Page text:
How can I help my child avoid tooth decay?

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It’s not uncommon for parents to want to know how they can help to prevent cavities and tooth decay in their kids’ teeth. They don’t always know how much dental care their children need and often have questions about the oral health routine of their little ones. Here at A Childrens Dentist, we want to support you and your family by providing information that you can use right away at home to give your children the best care possible.

Cavities and decay happen when bacteria from food is left on the teeth. Acid from this bacteria collects on the tooth surface, softening the enamel until a cavity is formed. Prevention is extremely important to maintaining healthy teeth and gums. Good dental hygiene can help avoid the problems that come with tooth decay and cavities.

You might be surprised to learn that even babies can develop tooth decay. Babies that suck on a bottle throughout the day are at risk for developing a condition known as “bottle mouth”. When the sugars in milk and juice remain on the baby’s teeth for long periods of time, they can eat away at the enamel resulting in pitted and discolored teeth. Kids with severe cases may develop cavities and often will need their front teeth pulled. We recommend that, even before your baby starts teething, you run a damp washcloth gently over the gums to remove harmful bacteria.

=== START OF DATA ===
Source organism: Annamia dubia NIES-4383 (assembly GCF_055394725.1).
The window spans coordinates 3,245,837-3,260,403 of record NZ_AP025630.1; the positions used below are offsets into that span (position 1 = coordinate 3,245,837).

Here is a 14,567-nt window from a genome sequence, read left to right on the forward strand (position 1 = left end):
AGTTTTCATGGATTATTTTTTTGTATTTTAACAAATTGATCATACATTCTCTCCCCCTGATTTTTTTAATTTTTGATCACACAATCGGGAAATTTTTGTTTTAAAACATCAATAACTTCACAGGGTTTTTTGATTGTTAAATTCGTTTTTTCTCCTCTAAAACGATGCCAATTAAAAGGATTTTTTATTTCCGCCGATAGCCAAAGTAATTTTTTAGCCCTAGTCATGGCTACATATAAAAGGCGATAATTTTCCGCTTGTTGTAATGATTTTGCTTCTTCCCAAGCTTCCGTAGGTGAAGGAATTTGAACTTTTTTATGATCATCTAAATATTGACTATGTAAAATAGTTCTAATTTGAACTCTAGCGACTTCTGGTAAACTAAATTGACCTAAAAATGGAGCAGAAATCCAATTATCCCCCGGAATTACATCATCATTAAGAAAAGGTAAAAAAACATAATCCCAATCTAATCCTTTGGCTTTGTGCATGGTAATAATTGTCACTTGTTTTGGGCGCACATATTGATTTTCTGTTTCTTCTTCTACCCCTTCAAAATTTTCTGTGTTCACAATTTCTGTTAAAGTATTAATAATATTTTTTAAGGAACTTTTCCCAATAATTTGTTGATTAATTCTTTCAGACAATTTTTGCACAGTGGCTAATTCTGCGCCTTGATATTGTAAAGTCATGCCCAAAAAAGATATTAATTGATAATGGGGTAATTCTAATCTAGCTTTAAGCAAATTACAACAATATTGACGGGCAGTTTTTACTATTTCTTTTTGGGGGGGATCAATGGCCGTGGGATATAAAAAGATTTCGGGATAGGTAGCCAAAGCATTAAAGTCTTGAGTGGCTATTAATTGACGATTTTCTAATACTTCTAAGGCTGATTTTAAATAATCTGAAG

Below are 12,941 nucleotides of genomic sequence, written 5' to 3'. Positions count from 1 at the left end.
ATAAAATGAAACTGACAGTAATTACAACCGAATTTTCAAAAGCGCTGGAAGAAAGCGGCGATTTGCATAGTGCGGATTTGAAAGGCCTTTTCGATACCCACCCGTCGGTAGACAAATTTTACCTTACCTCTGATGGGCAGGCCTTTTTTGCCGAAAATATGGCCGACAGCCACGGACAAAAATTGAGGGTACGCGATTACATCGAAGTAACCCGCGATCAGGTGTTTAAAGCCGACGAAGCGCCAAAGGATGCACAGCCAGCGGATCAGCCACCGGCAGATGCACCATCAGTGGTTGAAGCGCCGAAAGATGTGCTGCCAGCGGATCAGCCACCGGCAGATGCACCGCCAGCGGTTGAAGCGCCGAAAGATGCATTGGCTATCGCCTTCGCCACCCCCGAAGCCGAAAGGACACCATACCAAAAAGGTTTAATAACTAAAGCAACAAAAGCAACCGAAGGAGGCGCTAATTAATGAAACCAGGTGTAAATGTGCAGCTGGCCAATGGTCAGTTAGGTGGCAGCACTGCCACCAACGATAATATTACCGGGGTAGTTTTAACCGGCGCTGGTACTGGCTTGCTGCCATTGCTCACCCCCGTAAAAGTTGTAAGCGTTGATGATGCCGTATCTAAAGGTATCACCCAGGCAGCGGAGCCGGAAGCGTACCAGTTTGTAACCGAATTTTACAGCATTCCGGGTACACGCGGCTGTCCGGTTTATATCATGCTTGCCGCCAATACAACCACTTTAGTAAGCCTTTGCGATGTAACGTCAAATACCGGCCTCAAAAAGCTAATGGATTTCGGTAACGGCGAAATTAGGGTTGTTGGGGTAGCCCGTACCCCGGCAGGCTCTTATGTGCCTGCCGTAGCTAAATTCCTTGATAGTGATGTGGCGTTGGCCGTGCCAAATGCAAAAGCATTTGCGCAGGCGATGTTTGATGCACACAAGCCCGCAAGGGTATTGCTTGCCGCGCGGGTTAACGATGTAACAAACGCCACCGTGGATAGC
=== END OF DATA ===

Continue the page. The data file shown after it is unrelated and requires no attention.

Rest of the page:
You’ll want to start brushing once your baby’s teeth start to come in. We suggest using an infant toothbrush with water and a tiny bit (the size of a grain of rice) of fluoride. Always select products and toothpaste that have the American Dental Association (ADA) seal of approval. No matter which type of toothpaste you use, make sure to use only a tiny amount to minimize the how much your child might swallow.

At around the age of two, your child should learn how to spit when brushing. Avoid giving your child water to swish before spitting because this makes swallowing more likely. Once your baby’s teeth start to touch each other, begin flossing gently between them. Kids three and up should use a pea-sized amount of toothpaste when brushing. Continue supervising children while brushing until they are able to brush independently without swallowing toothpaste, usually around the age of six.

The ADA recommends that children see a dentist by their first birthday. Your dentist will perform a modified exam for young children, who can sit on your lap usually. Your dentist will go over proper brushing and flossing techniques while evaluating if your child is at risk for cavities or other potential problems. A topical fluoride may be suggested to ward off common childhood oral diseases and decay.

As your child’s permanent teeth come in, your dentist may want to place sealants on the back teeth to keep bacteria from getting into hard-to-reach places.

Practicing good oral hygiene habits at home combined with having regular checkups can help prevent cavities, decay, and the need for future dental work. If you have any questions about your child’s oral health or to schedule an appointment please give us a call at (702) 255-0133.